My Most Used iPhone Apps for Photography
I've found that it's easy for me to get wrapped up in expensive cameras and fancy editing apps like Lightroom and Photoshop. I usually will only post photos taken with my cameras that cost me my first unborn child's college fund, only because I need to justify the fact that I spent so much. I almost refuse to accept that my iPhone can actually offer amazing images, some of which turn out better than my 5D Mark IV. But the reality is the iPhone has been created to be a photographer's best friend. Whether it's actually taking a photo or using an app to help you get the photo you want, smartphones are indispensable when it comes to photography. So here are a few apps that I use regularly and how I use them to my benefit.
I know, what a shocker. But there are a lot of things that I use Instagram for other than just looking at photos and prolonging my poop breaks. Instagram is a great tool for scouting locations. Before I went to photograph the Sydney Opera House, I looked up as many hashtags and location tags as I could to see what other people were doing to get their shots. It gave me some great ideas/locations to work with.
The Sun Surveyor App has been a huge help for me, especially planning sunrise, sunset and astrophotography shots. The app will allow you to see the sun/moon's path at any given day, anywhere in the world. I use this when I am trying to figure out where to set up for the best light or to try and determine when the best night sky will be in conjunction with the moon.
The Procam 4 is the best app I have found to manually adjust your iPhone camera. Each iPhone has a lot of the typical controls of a camera to an include an ISO between around 50 and 1760 and shutter speed between 1/4 and 1/120000 sec, however, the phone only has a fixed aperture. That being said it can be difficult to really manipulate those settings just through the iPhone camera. The Procam 4 app allows you to manually adjust your iPhone's camera controls. You can adjust exposure, focal points, ISO settings, shutter speeds and more. It even allows you to do long night exposures. While all of those features are great, I think the biggest thing the app offers is the ability to shoot in RAW. For those of you unfamiliar with RAW, it's a camera setting that allows greater post editing. A lot of times a RAW image will initially appear flatter/duller than your traditional image but it carries more data that can be edited later on. Basically shooting RAW is today's version of shooting a negative. I usually shoot all of my DSLR images in RAW and so does almost every other professional photographer out there. It leaves the fine editing to you, rather than the camera.
In all honesty, the Procam 4 app, when used with a good add-on iPhone lens and the iPhone 6 or 7, will match if not beat some of the middle level cameras out there in quality. The biggest thing you will be lacking is an adjustable aperture.
The Dark Sky Finder App is my go-to app when trying to take photos of the stars (astrophotography). The app lists where there is most likely to be light pollution, or lack there of. It will either find your location or you can freely scroll the map to scout a location. This in conjunction with the Sun Surveyor App is great for figuring out where you will get the "darkest" sky.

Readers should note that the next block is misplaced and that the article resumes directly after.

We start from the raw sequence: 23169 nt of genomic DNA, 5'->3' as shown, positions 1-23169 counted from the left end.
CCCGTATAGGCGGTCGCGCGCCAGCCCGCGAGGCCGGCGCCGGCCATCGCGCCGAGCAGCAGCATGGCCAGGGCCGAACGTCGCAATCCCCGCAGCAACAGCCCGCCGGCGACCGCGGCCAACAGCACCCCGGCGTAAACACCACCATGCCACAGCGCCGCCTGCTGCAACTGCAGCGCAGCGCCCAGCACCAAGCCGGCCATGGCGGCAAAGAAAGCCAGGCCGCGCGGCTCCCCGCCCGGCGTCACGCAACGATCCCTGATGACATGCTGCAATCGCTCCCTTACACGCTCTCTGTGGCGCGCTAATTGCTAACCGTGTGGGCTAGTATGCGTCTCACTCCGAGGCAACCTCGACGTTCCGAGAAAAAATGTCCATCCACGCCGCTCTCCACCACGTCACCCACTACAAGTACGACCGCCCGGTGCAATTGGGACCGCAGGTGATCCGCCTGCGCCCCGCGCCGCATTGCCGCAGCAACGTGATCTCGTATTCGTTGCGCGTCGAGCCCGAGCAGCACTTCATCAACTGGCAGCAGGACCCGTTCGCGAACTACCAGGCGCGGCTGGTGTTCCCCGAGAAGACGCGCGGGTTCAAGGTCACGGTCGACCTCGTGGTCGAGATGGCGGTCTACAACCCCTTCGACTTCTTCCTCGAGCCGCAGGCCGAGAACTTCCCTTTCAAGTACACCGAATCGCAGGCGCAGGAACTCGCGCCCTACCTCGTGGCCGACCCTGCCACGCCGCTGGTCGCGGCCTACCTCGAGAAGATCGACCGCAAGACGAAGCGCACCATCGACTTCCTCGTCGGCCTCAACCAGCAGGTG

In addition to the map, the app also will offer special tips for often frequented dark sky locations to help you get a better shot.
I use Snapseed when I don't feel like transferring a photo over to Lightroom/photoshop for editing. It's a great app that will offer you a lot of the same editing tools as some of the more advanced computer program. The app helps adjust things like shadows and highlights, contrast, clarity, vignette and more. I have compared this to the Lightroom iPhone app and I personally think it's a lot better.
I use this app a lot when I edit a photo on my computer and then want to transfer it to Instagram. I find a lot of times the photos look great on my computer but when I go to put it on IG it doesn't pop enough due to the smaller size/resolution. This app helps me see what the photo will look like on a phone and adjust accordingly.
I know this is an odd app to suggest, but more often than not I have found myself taking photos in sketchy areas within the city or out in the wilderness with no one around. iSurvive offers a one touch EMS message to one of your trusted contacts. The EMS signal sends out your location and a prefabricated message.
The only downside to the app is that it only works in areas with cell coverage, but for $.99 is inexpensive insurance that just ups your chances of being found if you break your leg while climbing over a slippery rock while trying to get the perfect waterfall shot.
This is another app I use for scouting shot locations. I used this app heavily while in Sydney to try and figure out activities that could offer me unique shots such as shooting from a helicopter. The app also has a user section where people can upload photos, much like Instagram.
BH Photo is hands down my go-to store for buying anything photography. I have no doubt I am probably putting some BH Photo senior executive's kid through college with the amount of money that I spend there. That being said I spend all my money there for a reason, as do most professional photographers. The store has daily deals, free expedited shipping (on most items), order status updates and incentive programs where they will send you gift cards based on how much money you've spent... so you can spend more money.
This app is basically the retouch tool in Lightroom, but in an iphone app. It gives you the ability to remove any unwanted objects by taking information from the surrounding pixels.
While I usually do this sort of editing in Photoshop or Lightroom, it is nice to have an app that can do it on the fly.